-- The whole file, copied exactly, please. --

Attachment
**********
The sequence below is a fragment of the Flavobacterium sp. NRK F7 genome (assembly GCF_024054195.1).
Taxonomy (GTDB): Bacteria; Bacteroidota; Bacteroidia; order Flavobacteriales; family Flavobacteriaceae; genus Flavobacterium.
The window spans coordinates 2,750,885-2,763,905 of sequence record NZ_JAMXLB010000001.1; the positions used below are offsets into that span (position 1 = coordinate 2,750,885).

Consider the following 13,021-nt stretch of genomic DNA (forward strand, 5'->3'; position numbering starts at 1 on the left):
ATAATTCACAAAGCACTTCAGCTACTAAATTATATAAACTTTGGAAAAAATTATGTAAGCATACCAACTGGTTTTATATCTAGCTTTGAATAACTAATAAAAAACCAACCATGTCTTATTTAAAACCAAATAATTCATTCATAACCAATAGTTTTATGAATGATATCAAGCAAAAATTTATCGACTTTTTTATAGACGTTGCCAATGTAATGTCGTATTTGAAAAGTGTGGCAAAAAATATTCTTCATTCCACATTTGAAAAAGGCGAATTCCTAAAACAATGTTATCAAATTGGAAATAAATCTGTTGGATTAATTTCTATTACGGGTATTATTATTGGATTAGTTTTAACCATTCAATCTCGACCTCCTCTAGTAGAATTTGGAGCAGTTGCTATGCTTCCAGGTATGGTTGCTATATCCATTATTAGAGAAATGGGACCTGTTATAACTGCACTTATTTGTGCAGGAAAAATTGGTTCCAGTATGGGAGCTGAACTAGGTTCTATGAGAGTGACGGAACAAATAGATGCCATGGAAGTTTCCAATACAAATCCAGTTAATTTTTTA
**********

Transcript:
The sequence below is a fragment of the Flavobacterium sp. NRK F7 genome (assembly GCF_024054195.1).
Taxonomy (GTDB): Bacteria; Bacteroidota; Bacteroidia; order Flavobacteriales; family Flavobacteriaceae; genus Flavobacterium.
The window spans coordinates 2,750,885-2,763,905 of sequence record NZ_JAMXLB010000001.1; the positions used below are offsets into that span (position 1 = coordinate 2,750,885).

Consider the following 13,021-nt stretch of genomic DNA (forward strand, 5'->3'; position numbering starts at 1 on the left):
ATAATTCACAAAGCACTTCAGCTACTAAATTATATAAACTTTGGAAAAAATTATGTAAGCATACCAACTGGTTTTATATCTAGCTTTGAATAACTAATAAAAAACCAACCATGTCTTATTTAAAACCAAATAATTCATTCATAACCAATAGTTTTATGAATGATATCAAGCAAAAATTTATCGACTTTTTTATAGACGTTGCCAATGTAATGTCGTATTTGAAAAGTGTGGCAAAAAATATTCTTCATTCCACATTTGAAAAAGGCGAATTCCTAAAACAATGTTATCAAATTGGAAATAAATCTGTTGGATTAATTTCTATTACGGGTATTATTATTGGATTAGTTTTAACCATTCAATCTCGACCTCCTCTAGTAGAATTTGGAGCAGTTGCTATGCTTCCAGGTATGGTTGCTATATCCATTATTAGAGAAATGGGACCTGTTATAACTGCACTTATTTGTGCAGGAAAAATTGGTTCCAGTATGGGAGCTGAACTAGGTTCTATGAGAGTGACGGAACAAATAGATGCCATGGAAGTTTCCAATACAAATCCAGTTAATTTTTTA